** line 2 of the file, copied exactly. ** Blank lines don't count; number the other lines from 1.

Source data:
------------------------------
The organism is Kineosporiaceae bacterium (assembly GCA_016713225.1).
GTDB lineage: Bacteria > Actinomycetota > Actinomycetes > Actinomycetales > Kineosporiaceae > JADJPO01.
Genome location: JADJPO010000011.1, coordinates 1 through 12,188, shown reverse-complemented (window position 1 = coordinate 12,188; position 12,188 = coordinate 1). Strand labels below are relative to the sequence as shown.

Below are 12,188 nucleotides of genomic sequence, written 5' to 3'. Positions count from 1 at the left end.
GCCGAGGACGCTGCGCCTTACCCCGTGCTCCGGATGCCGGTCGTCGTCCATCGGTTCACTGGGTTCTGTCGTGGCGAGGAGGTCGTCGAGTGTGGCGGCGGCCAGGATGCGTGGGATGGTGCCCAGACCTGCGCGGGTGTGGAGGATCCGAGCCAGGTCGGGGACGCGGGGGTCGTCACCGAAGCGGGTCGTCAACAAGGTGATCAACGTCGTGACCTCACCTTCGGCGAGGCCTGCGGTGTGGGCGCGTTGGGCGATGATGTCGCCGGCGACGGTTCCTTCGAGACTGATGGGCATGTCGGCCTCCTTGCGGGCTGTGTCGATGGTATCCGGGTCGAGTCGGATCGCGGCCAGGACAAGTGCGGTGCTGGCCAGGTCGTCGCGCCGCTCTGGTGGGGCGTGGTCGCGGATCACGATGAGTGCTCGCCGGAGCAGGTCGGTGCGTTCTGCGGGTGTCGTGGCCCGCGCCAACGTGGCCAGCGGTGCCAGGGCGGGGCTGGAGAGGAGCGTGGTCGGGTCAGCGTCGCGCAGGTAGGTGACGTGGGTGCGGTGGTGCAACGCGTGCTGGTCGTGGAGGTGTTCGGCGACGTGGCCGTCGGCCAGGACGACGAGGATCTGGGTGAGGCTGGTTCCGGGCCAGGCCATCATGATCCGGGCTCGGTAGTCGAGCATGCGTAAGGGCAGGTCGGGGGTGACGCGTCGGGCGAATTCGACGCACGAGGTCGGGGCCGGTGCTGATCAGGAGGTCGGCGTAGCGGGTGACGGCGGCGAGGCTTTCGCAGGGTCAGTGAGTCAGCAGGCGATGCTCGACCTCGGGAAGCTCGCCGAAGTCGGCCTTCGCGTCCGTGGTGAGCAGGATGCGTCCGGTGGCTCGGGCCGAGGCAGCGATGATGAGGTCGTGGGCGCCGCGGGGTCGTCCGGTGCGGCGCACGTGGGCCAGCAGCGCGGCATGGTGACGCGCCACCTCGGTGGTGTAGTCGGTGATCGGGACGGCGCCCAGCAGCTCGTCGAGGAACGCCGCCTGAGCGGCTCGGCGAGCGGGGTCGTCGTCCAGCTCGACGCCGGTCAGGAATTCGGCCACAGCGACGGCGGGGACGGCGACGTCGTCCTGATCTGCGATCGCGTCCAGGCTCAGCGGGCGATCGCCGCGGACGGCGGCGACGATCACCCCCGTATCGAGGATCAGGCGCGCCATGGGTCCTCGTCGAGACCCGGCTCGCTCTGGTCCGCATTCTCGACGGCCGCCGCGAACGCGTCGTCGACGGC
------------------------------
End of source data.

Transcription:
GTDB lineage: Bacteria > Actinomycetota > Actinomycetes > Actinomycetales > Kineosporiaceae > JADJPO01.